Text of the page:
Former ODU Professor Honored Posthumously for Social Activism
Martha Hursey Brown, former Old Dominion University associate professor of history, was inducted posthumously to the Cumberland County Black Hall of Fame on May 24 for her social activism in civil rights causes throughout her life.
Sponsored by Tri-County Community Action Agency, the 22nd annual ceremony in Bridgeton, N.J., honors county residents for significant contributions to the community. Brown, a writer and teacher, was active in civil rights causes in her hometown of Bridgeton throughout her life, according to an article in The Daily Journal.
Brown came to ODU in 1989, where she taught classes in American history with special emphasis on black women's experiences, until her untimely death of pancreatic cancer in 1997.
In 1991, she received a national Endowment for the Humanities grant to conduct a five-week summer seminar, titled "African-American Women's Autobiography," which provided a historical overview of five black women and their experiences through their autobiographies. The authors selected included Linda Brent, Charlotte L. Forten, Mary Church Terrell, Ida B. Wells and Zora Neale Hurston.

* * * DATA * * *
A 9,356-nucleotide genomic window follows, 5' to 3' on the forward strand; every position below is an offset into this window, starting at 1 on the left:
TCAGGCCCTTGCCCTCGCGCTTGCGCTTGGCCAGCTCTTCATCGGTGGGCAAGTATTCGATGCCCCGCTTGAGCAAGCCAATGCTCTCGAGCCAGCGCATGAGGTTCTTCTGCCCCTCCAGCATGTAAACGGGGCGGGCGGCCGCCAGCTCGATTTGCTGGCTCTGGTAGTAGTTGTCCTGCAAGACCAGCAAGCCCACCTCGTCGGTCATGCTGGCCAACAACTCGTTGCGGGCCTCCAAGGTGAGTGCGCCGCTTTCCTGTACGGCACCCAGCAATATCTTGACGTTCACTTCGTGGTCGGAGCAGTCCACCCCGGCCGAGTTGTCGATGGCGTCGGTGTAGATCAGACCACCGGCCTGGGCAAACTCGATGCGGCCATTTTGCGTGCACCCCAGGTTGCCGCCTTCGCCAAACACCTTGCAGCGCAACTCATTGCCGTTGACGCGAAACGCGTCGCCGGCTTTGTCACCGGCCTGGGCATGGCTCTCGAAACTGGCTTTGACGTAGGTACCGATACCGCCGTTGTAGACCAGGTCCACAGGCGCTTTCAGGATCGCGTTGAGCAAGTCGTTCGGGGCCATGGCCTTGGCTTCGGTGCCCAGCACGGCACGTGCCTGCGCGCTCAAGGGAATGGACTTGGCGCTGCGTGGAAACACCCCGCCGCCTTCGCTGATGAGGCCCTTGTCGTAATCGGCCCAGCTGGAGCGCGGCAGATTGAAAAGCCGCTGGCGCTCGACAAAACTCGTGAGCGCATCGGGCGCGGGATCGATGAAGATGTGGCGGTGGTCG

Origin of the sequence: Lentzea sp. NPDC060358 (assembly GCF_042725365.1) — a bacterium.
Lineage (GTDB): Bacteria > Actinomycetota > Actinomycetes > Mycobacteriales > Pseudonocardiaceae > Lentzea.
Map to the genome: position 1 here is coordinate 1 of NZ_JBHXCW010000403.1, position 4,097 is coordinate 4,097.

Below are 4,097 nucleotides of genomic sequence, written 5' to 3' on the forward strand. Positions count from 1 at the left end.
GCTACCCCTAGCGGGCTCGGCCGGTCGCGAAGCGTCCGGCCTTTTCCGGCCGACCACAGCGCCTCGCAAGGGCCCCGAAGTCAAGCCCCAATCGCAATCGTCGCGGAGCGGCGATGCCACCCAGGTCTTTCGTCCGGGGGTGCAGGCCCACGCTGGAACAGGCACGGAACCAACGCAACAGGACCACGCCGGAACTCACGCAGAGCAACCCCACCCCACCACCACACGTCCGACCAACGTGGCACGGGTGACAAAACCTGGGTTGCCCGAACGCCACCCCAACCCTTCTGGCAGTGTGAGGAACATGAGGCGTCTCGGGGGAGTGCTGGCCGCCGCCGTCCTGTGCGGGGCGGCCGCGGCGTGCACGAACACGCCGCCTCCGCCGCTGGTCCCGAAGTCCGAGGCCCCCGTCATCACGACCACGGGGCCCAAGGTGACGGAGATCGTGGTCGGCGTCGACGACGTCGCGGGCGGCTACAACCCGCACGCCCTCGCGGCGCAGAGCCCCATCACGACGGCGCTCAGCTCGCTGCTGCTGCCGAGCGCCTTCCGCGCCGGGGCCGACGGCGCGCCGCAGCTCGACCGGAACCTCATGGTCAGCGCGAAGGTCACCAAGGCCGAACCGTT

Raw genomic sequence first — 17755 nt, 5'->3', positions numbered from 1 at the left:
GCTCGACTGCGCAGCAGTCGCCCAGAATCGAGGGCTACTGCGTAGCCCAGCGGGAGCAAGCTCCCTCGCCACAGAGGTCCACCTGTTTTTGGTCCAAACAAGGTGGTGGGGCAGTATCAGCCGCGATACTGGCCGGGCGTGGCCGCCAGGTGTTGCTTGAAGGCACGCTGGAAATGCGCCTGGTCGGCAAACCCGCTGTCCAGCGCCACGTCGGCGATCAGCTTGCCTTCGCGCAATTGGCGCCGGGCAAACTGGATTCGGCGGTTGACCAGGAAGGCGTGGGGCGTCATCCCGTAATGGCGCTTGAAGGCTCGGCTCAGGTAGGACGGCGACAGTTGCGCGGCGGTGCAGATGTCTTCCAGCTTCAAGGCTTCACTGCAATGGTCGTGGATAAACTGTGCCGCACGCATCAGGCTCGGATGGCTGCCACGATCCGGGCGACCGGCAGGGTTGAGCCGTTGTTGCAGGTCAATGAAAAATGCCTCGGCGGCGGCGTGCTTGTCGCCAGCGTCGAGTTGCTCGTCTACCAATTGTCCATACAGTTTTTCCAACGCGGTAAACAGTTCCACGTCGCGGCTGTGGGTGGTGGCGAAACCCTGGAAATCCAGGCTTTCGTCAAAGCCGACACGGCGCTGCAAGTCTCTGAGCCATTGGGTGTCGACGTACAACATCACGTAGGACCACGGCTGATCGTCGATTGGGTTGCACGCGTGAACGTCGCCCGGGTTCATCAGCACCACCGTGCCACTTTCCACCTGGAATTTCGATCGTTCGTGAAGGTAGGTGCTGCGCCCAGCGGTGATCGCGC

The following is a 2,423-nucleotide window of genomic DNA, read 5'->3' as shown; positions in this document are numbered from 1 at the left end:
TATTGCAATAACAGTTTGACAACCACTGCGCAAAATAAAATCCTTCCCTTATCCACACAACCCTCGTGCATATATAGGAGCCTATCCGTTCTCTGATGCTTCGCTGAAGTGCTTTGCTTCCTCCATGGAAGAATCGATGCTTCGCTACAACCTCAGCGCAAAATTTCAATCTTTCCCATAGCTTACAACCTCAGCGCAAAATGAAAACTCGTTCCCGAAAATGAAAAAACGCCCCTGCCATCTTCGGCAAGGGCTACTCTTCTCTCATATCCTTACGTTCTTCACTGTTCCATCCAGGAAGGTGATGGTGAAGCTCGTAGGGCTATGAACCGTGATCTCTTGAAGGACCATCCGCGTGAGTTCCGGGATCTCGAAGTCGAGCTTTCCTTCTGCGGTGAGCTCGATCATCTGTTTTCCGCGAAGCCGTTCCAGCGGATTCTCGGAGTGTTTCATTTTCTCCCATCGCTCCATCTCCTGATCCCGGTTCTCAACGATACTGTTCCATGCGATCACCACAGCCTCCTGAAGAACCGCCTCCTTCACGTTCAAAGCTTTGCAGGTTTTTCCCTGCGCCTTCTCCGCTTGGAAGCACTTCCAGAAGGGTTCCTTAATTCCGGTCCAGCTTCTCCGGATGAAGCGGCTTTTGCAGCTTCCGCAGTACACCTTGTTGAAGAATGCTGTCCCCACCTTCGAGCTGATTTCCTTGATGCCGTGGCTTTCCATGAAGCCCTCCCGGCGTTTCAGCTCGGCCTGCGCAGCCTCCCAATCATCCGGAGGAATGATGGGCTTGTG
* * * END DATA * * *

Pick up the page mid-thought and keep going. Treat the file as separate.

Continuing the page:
"We can offer a wider interpretation of American history, black history and women's history by including these women, who are very often invisible," Brown said in a 1991 interview for The Virginian-Pilot.
Click here to read a biography of Brown's life from The Daily Journal.
This article was posted on: May 27, 2009
Old Dominion University
Office of University Relations
Room 100 Koch Hall Norfolk, Virginia 23529-0018
Old Dominion University is an equal opportunity, affirmative action institution.